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Virtual reality is used every day in a number of fields, from physical therapy to entertainment. As much as the advantages of what the technology might one day achieve are, the disadvantages of virtual reality will need to be considered, as well. Some aspects, such as the technology that is used, pose significant problems to developers and cause restrictions in attempts at widespread use and distribution. Other concerns deal with the software implementation of virtual environments and the limits of what can and cannot be achieved. Finally, there are concerns about the social impact that immersive environments can have on people, as well as the psychological effects of prolonged usage.
One of the largest disadvantages of virtual reality is that the technology required for an immersive or natural experience has remained elusive. Haptic systems that provide physical feedback or allow a fully articulated presence within an environment are clumsy and can cause problems during use. The type of hardware that even simple head-mounted displays use can break the sense of immersion as adjustments to the device need to be made and components such as wires and headphones turn into obstacles to natural movement.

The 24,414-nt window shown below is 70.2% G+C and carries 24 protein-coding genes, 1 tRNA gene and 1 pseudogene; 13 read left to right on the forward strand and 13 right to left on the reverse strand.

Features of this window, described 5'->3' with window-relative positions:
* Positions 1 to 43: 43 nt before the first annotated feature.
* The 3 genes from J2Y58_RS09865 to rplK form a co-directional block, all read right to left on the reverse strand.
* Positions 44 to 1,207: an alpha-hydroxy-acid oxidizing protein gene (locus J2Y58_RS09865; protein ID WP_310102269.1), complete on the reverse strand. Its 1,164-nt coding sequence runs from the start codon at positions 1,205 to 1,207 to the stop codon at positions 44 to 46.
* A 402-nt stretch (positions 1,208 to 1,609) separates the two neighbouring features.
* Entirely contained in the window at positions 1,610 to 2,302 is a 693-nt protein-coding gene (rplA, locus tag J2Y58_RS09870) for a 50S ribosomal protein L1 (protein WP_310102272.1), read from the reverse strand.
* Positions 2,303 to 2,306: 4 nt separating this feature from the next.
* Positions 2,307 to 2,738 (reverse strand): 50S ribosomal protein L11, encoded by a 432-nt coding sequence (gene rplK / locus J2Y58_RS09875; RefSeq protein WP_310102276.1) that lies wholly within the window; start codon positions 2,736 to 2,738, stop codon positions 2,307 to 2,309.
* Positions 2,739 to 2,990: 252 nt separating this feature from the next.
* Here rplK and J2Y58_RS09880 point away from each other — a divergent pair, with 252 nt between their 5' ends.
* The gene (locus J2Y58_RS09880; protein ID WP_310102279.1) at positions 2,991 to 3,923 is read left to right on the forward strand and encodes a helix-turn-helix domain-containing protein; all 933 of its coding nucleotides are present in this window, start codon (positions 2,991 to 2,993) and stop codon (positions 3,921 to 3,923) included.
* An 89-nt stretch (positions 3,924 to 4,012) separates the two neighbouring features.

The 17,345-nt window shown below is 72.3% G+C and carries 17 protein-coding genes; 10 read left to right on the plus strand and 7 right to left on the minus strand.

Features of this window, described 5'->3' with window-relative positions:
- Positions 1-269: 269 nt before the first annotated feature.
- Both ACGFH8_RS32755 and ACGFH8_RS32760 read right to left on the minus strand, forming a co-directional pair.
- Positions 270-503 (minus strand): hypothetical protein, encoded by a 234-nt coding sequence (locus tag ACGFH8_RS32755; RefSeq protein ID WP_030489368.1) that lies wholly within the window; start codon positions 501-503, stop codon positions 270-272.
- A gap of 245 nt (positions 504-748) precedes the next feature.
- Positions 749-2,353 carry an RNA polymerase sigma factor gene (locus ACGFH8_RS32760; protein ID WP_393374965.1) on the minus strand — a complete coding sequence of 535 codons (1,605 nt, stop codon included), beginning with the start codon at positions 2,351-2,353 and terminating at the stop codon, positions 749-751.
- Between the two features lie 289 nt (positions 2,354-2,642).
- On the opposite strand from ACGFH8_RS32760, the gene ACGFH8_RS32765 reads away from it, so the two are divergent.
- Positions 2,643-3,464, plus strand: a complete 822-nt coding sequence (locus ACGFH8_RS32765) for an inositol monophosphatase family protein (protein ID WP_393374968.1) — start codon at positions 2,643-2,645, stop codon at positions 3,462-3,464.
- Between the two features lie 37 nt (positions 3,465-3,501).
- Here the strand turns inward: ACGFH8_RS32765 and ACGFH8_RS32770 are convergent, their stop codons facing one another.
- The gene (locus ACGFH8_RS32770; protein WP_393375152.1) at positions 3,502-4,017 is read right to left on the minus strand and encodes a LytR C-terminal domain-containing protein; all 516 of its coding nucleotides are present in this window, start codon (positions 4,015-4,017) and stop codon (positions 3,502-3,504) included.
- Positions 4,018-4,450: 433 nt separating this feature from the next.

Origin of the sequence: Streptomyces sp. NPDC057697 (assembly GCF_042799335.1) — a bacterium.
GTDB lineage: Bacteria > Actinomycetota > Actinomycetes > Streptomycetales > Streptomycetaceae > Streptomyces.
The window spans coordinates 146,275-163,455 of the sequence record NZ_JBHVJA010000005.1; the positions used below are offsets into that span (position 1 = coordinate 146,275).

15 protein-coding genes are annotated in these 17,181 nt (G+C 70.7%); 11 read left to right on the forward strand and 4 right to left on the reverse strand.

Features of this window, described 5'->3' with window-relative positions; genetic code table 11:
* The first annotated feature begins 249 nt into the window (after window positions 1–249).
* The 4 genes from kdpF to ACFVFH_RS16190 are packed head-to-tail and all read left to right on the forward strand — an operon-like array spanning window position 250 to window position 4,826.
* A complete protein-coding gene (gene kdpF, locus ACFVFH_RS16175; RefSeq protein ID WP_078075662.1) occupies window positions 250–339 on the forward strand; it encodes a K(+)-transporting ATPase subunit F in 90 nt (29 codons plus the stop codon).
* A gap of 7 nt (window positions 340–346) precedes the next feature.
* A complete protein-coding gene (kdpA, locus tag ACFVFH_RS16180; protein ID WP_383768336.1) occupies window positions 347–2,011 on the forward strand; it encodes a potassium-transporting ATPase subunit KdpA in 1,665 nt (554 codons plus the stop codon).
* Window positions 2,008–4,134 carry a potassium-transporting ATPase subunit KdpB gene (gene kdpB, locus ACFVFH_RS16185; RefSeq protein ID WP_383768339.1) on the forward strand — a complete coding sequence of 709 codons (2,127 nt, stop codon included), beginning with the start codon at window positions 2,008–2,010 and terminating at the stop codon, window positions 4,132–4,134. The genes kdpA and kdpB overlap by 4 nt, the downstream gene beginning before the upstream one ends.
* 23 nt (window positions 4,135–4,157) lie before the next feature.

Even the most basic virtual reality hardware and software highlights another of the disadvantages of virtual reality, namely the cost. Any system that attempts to provide an immersive experience requires some type of display that will try to fool the human senses. These systems are very costly and can be problematic to use, largely because so few people have the technical knowledge to repair or maintain them. Additionally, most virtual reality systems are not readily interchangeable with different hardware, increasing the cost and reducing the long-term value of an initial investment in such a system.
Socially, some of the disadvantages of using virtual reality as entertainment have already started to surface, even without an experience that fully removes a person from his or her surrounding stimuli. One issue is social isolation, in which the user of virtual reality relies more on interactions that take place in a virtual world than on experiences in the real world. This lack of true, physical interaction has the potential to create incorrect associations that are not part of real social settings. The isolation could eventually cause depression, disassociation and other conditions, if it is severe enough.
Another of the possible psychological and social disadvantages of virtual reality is desensitization. If some users were to use virtual reality for entertainment extensively, then they could run the risk of failing to recognize the true consequences for actions in which they are taking part or are viewing. When translated to the real world, in an extreme case, this could cause a lack of understanding of the effects of some actions when performed outside the virtual environment.
I'm not sure the technology is yet there to create a realistic, virtual reality experience. In a couple of decades, the stuff we've got now will look as primitive as the Nintendo Virtual Boy does today. Count on it.
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